In countries like Saudi Arabia and Egypt, they have a death penalty for consensual same sex relationships by beheading. On September 30, the United Nations decided to vote on if they should condemn the death penalty for consensual same sex relationships. The vote came to a decision of 27 to 13 votes, 27 being in favor of condemning the penalty. The United States voted against the resolution, and most major news source have reported extensively about this topic. Expressions decided to ask junior and GSA President Lane Stephens for his views on this matter.
Expressions: How do you feel about the recent U.S. vote against condemning death penalty for consensual same sex relationships?
Junior Lane Stephens: It makes me sick to my stomach to see that the United States, which has always been a leader on the forefront of human rights movement, would vote against it. I am honestly quite shocked.
Expressions: How do you feel about the countries that do have this penalty?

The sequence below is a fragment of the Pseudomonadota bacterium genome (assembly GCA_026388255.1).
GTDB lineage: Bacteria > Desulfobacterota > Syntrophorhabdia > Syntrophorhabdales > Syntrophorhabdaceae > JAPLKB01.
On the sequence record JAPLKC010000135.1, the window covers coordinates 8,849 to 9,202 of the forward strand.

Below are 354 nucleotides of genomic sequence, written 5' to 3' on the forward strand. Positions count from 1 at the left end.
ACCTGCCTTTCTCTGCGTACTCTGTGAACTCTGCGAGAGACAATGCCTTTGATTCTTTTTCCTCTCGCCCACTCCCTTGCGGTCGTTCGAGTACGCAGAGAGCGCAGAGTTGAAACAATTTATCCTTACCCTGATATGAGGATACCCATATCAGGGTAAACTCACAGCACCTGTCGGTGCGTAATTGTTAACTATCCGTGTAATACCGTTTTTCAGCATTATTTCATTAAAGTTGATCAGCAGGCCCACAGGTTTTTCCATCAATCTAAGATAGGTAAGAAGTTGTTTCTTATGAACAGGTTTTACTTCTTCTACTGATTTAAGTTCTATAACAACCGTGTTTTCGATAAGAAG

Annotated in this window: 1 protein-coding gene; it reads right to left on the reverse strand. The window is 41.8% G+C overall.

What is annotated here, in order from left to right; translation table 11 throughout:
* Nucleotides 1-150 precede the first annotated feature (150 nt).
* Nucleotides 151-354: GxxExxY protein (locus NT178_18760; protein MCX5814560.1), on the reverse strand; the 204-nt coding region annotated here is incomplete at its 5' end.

Lane: I feel sorry for people just like me who happen to live in those countries. Just because there is a death penalty there doesn’t mean we don’t exist, and it terrifies me that if I lived in one of those countries I would actually have to fear for my life and safety.
Expressions: Can you think of any reason why the U.S. did this?
Lane: I mean, it’s no secret that our current administration is against us with who our [United States] vice president is, and I’m aware of the bias which most of the people in positions of power hold. However, the motive to me is so unclear. The backlash they will receive will be seen as higher than any amount of praise. It doesn’t make sense to me. However, I don’t see it from their point of view.